UVU Civil Engineering Capstone Project

Comparing the Effects of Different Pozzolans on Slump and 28-day Compressive Strengths of Concrete Cylinders

Prepared By: Madison Clyde

Mentors:
Khaled Shaaban, Ph.D., P.E., PTOE, Associate Professor, Civil Engineering, UVU
Amanda Bordelon, Ph.D., P.E., Associate Professor, Civil Engineering, UVU

SLC Airport Garage

The old parking garage at the Salt Lake City airport was built in 1989 with silica fume concrete. The parking garage was sampled and cored before it was demolished in October of 2020. Its original mix design contained 7.4% silica fume and 15% class F fly ash replacement of cement. The design was changed on-site to meet the project’s concrete specs. The project’s batch tickets were destroyed in a fire. Recalled from memory, the structure was built with a 9% micro silica slurry and had a 28-day strength of 15,000 psi. This project’s purposes are 1) to replicate the mix design of the parking garage with 9% silica fume, and 2) to compare it with several, local pozzolans. This study also explores the option of using silica fume to reduce cracking in Utah bridge decks. Silica fume is expensive, has low workability, but increases concrete’s hardened properties. The other pozzolans selected were pumice, waste glass powder, and two kinds of class F fly ash. Each pozzolan replaced 15% by weight of cement. One trial included the original mix design containing 7.4% silica fume and 15% fly ash. This trial achieved a slump of ¼ in. and an average 28-day compressive strength of 8,455 psi. The pumice trial achieved a slump of ¾ in. and a strength of 6,877 psi. The glass powder achieved a slump of 8.5 in. and a strength of 7,069 psi. The fly ash from Delta, Utah achieved a slump of 8.5 in. and a strength of 6,615 psi. The fly ash from Prairie States achieved a slump of 8.5 in. and a strength of 8,036 psi. ASTM standards were followed when mixing and testing the trials. Except the trials containing silica fume. They were mixed according to the instructions published by the Silica Fume Association. The study concluded that silica fume concrete is very strong. It is recommended that silica fume concrete be tested in a few bridge decks in Utah. Especially in areas where a lot of freeze-thaw cycles and cracking occur. It costs more than other pozzolans but may make up for it in the increase in concrete’s service life.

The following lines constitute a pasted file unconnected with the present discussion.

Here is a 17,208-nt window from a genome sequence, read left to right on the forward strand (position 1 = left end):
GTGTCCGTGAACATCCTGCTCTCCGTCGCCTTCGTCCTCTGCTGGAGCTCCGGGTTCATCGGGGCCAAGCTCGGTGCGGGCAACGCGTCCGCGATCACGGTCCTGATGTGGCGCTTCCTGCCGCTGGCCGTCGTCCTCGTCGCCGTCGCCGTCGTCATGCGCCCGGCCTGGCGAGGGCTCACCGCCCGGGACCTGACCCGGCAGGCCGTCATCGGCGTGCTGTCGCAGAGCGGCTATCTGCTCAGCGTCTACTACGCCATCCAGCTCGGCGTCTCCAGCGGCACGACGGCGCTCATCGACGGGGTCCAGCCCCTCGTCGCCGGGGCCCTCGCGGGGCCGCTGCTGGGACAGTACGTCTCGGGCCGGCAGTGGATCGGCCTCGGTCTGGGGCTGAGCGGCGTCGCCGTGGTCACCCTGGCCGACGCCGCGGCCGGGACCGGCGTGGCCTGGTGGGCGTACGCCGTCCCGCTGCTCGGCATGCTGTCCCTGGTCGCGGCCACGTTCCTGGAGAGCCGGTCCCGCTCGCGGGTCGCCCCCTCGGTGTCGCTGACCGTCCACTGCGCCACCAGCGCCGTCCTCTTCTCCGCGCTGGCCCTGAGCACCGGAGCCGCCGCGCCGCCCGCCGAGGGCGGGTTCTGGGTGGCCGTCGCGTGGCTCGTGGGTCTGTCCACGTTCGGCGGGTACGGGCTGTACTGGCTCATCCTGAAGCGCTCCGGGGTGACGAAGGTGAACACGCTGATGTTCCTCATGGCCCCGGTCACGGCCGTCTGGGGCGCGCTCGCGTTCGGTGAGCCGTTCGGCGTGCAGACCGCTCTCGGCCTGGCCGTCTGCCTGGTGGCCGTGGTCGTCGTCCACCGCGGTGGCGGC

Students' Presentation